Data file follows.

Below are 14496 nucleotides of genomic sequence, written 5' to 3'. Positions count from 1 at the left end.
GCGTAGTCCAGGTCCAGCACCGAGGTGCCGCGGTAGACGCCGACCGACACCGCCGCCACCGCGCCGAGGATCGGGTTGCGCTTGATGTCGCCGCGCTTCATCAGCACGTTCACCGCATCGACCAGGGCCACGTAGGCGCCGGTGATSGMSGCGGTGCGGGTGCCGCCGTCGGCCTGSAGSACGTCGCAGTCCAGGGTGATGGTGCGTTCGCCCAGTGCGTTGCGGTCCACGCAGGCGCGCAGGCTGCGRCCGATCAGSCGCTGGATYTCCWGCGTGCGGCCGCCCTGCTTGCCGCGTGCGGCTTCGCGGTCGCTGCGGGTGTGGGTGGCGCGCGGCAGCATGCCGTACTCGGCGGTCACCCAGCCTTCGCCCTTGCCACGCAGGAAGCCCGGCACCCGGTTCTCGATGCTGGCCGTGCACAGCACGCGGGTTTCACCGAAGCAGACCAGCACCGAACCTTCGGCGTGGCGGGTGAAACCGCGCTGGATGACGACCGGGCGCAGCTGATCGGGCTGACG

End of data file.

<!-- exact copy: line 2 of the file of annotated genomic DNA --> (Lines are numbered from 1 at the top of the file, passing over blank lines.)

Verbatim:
GCGTAGTCCAGGTCCAGCACCGAGGTGCCGCGGTAGACGCCGACCGACACCGCCGCCACCGCGCCGAGGATCGGGTTGCGCTTGATGTCGCCGCGCTTCATCAGCACGTTCACCGCATCGACCAGGGCCACGTAGGCGCCGGTGATSGMSGCGGTGCGGGTGCCGCCGTCGGCCTGSAGSACGTCGCAGTCCAGGGTGATGGTGCGTTCGCCCAGTGCGTTGCGGTCCACGCAGGCGCGCAGGCTGCGRCCGATCAGSCGCTGGATYTCCWGCGTGCGGCCGCCCTGCTTGCCGCGTGCGGCTTCGCGGTCGCTGCGGGTGTGGGTGGCGCGCGGCAGCATGCCGTACTCGGCGGTCACCCAGCCTTCGCCCTTGCCACGCAGGAAGCCCGGCACCCGGTTCTCGATGCTGGCCGTGCACAGCACGCGGGTTTCACCGAAGCAGACCAGCACCGAACCTTCGGCGTGGCGGGTGAAACCGCGCTGGATGACGACCGGGCGCAGCTGATCGGGCTGACG